Here you will find information about our past and ongoing projects, as well as opinions on current topics in Banking Analytics.

July 18, 2023by Cristian0

Another interest rate hike, another hit to Canadians to keep inflation in check, another time journalists reach out to the BAL for insights. I was on CTV national speaking about it. You can see the interview in this link. What’s cool about this link (active for 30 days) is that it also shows how many people viewed the interview. 3,520,000 persons. Wow, I’m amazed about the reach of these activities and humbled I get the chance to speak directly to so many Canadians. Thank you to everyone that tuned in and I hope I helped explain what’s going on!

The second coverage was at CTV London. This one did have a shareable link, and a piece of written news. The written news is in this link, and I’ve also embedded the interview below.

I had a bit of a slip that made the segment: what I wanted to say was that one of the factors within core inflation is service inflation, and that one hasn’t come down. Also, this round we had a surprisingly strong demand for goods. According to the BoC this is both due to savings from the pandemic that households are spending, and also because of very strong demand from the US for our goods.

The BoC is much more pessimistic about when they will control inflation, targeting now the second semester of 2025. This would come, however, with no recession. This is very uncertain though, as they themselves acknowledge. We’ll have to see.

In a more personal opinion, I believe the BoC is ok with a moderate recession as long as inflation comes back down, so they rather overdo it. Inflation expectations are really high both in consumers and businesses. These decisions are aimed at convincing everyone that they will keep hiking rates as long as necessary. I, for one, believe them.

Our research focuses on using reinforcement learning (RL) to address the credit limit modification problem for companies offering credit card products. This involves two main challenges: defining the RL problem for this specific task and training the RL agent without conducting online experiments with customers.

To define the RL problem, we consider the financial history of credit card holders and the expected losses due to defaults when deciding whether to increase or maintain their credit limits. The actions available are increasing the limit or keeping it the same. We calculate the reward function based on the expected profit, considering the revolving aspect of credit card usage. This differs from previous studies that overlooked this aspect in profit calculations.

To train the RL agent offline, we use a two-stage model to simulate the balance after taking an action. This involves selecting the balance type and predicting the balance amount using a regressor model. Through our experiments, we found that our trained Double-Q learning agent outperformed other strategies, including the one used by Rappi, a Latin American fintech company known for its delivery and commerce services that has also ventured into banking with its RappiCard credit card, and that was our collaborator in this research.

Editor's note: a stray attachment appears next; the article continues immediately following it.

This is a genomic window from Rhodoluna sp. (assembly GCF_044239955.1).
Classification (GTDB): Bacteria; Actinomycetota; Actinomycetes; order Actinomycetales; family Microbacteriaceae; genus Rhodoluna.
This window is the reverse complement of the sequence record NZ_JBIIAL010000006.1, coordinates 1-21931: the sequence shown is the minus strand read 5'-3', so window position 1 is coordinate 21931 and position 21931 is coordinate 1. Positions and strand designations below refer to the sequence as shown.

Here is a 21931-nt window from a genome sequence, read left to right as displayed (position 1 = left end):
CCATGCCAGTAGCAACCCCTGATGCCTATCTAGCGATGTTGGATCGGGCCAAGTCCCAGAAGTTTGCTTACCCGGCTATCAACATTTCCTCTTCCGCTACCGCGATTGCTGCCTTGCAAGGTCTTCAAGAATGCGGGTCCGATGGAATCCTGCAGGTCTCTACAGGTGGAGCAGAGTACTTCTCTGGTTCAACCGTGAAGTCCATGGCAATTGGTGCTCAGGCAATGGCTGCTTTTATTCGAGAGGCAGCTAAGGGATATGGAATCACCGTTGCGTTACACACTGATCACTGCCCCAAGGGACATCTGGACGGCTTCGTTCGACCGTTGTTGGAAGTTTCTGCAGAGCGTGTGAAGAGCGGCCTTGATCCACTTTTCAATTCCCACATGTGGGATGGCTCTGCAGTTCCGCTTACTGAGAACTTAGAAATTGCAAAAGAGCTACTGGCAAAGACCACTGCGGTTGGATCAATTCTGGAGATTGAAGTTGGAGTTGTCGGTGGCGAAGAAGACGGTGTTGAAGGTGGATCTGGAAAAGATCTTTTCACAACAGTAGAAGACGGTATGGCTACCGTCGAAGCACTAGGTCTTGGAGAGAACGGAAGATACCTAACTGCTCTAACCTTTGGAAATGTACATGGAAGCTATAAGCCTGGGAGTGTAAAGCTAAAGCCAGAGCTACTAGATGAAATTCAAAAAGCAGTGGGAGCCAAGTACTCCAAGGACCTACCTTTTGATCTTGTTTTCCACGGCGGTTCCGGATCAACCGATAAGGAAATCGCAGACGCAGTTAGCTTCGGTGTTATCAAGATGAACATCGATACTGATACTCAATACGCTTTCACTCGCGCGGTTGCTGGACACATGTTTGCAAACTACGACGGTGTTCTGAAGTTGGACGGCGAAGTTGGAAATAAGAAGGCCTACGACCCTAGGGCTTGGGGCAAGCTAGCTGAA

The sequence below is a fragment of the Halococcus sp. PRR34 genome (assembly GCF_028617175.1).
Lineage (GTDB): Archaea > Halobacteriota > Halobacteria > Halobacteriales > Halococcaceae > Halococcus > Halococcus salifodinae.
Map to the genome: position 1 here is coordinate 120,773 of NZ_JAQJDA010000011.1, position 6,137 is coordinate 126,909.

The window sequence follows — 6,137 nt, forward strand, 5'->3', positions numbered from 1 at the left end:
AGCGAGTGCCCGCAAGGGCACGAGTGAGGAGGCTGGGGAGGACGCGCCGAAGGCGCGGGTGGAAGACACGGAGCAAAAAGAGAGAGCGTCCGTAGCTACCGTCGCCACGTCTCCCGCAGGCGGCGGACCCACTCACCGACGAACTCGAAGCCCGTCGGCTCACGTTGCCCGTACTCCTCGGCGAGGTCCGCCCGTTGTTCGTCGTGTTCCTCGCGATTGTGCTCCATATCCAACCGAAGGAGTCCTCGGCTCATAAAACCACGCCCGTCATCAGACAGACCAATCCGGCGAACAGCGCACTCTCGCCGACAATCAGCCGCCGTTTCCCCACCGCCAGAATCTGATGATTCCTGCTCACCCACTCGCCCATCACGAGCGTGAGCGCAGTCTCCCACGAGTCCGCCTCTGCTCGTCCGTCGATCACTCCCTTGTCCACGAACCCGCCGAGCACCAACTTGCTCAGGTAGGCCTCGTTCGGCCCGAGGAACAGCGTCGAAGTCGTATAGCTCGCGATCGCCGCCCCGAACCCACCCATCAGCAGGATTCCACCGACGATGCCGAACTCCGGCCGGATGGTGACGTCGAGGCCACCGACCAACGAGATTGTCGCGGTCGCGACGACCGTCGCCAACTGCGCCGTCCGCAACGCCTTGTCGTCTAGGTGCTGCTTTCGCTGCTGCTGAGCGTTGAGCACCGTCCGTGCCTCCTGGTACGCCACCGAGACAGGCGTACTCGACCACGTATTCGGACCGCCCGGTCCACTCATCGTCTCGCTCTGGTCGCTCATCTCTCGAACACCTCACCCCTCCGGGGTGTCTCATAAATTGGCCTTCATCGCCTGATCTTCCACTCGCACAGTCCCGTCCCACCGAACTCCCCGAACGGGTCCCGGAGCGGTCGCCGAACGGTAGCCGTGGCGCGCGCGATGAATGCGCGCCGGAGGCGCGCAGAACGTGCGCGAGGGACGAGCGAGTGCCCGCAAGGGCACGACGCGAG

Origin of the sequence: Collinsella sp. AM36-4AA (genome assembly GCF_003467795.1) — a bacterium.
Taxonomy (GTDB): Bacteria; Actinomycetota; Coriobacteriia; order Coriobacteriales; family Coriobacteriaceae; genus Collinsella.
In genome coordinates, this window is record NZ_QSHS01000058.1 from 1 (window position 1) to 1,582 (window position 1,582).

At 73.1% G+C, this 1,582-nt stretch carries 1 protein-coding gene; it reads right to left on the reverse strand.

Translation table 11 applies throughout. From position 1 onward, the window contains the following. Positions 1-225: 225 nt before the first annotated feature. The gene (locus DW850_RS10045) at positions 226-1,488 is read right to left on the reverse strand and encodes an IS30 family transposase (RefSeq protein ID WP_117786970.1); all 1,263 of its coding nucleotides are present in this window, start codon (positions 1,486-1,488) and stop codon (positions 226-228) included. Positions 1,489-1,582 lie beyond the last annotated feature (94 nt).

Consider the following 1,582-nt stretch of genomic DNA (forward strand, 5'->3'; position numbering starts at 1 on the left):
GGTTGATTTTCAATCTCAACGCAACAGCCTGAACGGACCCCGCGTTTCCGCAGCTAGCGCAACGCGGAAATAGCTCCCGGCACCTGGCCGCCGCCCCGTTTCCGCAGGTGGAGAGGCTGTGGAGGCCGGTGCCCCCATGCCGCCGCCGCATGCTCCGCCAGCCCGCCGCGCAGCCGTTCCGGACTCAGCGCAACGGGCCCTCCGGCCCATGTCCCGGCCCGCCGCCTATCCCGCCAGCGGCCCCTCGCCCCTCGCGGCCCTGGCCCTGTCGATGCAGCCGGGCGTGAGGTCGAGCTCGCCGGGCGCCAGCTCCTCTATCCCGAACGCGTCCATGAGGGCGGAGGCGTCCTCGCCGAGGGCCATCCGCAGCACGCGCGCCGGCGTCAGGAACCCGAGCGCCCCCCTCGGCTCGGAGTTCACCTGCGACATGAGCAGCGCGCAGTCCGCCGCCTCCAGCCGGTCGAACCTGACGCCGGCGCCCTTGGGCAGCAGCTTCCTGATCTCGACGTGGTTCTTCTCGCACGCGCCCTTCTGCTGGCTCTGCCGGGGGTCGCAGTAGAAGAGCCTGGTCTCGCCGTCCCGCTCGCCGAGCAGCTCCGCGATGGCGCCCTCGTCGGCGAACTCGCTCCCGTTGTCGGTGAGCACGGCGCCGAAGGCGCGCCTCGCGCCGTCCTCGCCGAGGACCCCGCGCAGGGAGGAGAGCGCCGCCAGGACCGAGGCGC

Our research contributes by providing a conceptual framework for applying RL to credit limit adjustments and emphasizes data-driven decision-making rather than relying solely on expert judgments. Furthermore, we discovered that incorporating additional predictors did not improve the performance of our simulator. This implies that fintech companies do not necessarily have an advantage over traditional banking institutions in this specific task.  Figure 1  provides an overview of the proposed methodology’s general workflow.












Figure 1: Methodology’s general workflow.

Link to the working paper:

June 28, 2023by Daniel Abib0

By Mahsa Tavakoli @Bal:

Our research study was undertaken with the aim of enhancing the accuracy of predicting company credit ratings, a critical factor in evaluating their financial stability. Unlike previous studies that solely focused on structured data, such as numbers and figures, we recognized the significance of incorporating other, non-structured information. Thus, our primary objective was to evaluate the effectiveness of employing advanced deep learning models to merge both structured and unstructured data, particularly textual information. Through this approach, we sought to provide a more comprehensive analysis and improve the overall predictive capabilities of the models. In our quest for the optimal approach, we conducted thorough testing of various fusion strategies and deep learning models, including CNN, LSTM, GRU, and BERT. To our surprise, we discovered that a CNN-based model (Figure 2), which effectively amalgamated data from diverse sources, outperformed more intricate models. Leveraging this model enabled us to achieve highly precise credit rating predictions.

Furthermore, we delved into the contribution of different data types to these predictions. Textual data, such as insights shared by company managers, played a pivotal role, particularly during challenging periods like the COVID-19 pandemic. This underscored the significance of contextual information and managerial perspectives in accurately predicting credit ratings.

Additionally, our research encompassed a comparative analysis of ratings provided by various agencies. Moody’s credit ratings emerged as the frontrunner, surpassing those of other agencies like Standard & Poor’s and Fitch Ratings, especially in medium-term predictions.

Collectively, our research provides a comprehensive framework that empowers rating agencies and financial institutions to make well-informed decisions when assigning credit ratings. By incorporating a combination of structured and unstructured data and leveraging the most effective deep learning models, they can significantly enhance the precision of credit rating predictions, thereby augmenting their overall decision-making process.